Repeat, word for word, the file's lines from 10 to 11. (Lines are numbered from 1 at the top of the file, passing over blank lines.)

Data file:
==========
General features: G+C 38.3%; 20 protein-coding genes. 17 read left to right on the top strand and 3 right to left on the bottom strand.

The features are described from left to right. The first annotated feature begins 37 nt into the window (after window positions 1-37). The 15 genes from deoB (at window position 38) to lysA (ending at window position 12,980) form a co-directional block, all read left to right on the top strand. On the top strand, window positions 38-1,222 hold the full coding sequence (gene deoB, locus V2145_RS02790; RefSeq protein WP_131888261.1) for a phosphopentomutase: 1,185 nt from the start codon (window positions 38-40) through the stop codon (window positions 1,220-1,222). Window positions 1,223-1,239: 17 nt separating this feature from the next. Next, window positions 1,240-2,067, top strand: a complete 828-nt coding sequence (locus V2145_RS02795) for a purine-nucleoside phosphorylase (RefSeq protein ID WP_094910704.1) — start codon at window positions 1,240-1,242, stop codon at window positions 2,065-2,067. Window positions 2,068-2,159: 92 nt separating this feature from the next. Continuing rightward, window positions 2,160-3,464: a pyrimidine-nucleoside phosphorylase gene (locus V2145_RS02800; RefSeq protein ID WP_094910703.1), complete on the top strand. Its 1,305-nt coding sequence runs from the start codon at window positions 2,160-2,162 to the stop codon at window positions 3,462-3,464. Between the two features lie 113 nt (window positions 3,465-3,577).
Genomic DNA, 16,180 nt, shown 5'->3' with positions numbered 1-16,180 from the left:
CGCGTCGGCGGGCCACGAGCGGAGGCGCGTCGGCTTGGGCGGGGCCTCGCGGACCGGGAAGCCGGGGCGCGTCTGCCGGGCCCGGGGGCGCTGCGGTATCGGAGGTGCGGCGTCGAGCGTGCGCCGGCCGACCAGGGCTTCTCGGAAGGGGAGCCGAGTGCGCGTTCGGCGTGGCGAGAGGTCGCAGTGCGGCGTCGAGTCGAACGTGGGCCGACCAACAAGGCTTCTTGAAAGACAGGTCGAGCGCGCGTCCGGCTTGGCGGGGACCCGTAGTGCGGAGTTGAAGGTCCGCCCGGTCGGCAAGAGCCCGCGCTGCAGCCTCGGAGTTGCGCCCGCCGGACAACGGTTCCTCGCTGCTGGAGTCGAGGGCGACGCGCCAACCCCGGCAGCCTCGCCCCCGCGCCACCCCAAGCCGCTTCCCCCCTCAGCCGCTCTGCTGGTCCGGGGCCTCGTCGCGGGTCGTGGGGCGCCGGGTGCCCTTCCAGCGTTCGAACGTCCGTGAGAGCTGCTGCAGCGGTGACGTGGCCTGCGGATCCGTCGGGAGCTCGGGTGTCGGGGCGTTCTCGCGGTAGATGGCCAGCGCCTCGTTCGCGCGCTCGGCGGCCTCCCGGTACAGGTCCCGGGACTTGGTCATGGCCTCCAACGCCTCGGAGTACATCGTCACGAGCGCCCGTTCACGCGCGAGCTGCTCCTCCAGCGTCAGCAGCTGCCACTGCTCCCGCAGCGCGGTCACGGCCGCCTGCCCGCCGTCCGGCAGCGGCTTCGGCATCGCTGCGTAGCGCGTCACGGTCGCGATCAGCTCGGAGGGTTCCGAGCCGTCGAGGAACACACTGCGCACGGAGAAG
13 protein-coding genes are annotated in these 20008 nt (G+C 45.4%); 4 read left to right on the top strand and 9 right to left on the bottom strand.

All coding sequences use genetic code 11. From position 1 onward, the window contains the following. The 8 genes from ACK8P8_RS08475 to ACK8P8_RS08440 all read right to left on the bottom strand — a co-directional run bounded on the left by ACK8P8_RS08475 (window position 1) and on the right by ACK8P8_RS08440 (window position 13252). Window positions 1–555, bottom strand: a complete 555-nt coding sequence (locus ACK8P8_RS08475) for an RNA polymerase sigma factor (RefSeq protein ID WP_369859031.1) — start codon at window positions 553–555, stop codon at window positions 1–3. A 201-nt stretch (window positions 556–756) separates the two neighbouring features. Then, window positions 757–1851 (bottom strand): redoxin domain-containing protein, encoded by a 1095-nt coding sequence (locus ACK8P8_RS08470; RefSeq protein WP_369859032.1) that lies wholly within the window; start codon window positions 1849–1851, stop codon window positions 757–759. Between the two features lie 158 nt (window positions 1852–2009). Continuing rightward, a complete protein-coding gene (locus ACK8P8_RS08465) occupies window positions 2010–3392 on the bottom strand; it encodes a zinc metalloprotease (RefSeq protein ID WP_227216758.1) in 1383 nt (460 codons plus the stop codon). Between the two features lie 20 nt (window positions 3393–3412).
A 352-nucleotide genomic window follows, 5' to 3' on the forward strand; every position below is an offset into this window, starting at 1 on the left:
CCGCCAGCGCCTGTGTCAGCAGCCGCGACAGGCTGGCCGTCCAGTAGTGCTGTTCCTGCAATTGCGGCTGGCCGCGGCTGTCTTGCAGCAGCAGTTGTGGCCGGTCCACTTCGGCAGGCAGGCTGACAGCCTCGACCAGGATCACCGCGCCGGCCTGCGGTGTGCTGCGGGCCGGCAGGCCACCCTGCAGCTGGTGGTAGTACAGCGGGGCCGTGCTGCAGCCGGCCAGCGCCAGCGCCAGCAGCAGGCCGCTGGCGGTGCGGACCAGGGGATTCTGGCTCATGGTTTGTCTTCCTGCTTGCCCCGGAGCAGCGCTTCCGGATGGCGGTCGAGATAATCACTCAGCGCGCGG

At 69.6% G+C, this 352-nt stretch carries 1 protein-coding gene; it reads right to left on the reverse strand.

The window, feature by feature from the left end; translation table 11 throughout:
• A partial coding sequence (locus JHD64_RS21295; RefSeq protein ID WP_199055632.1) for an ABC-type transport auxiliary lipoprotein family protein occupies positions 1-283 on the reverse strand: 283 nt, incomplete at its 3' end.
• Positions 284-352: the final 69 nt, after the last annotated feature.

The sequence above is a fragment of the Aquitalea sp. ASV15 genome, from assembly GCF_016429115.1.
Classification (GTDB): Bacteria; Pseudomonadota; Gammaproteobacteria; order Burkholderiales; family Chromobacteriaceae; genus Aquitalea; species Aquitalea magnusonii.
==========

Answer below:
The window, feature by feature from the left end; translation table 11 throughout:
• A partial coding sequence (locus JHD64_RS21295; RefSeq protein ID WP_199055632.1) for an ABC-type transport auxiliary lipoprotein family protein occupies positions 1-283 on the reverse strand: 283 nt, incomplete at its 3' end.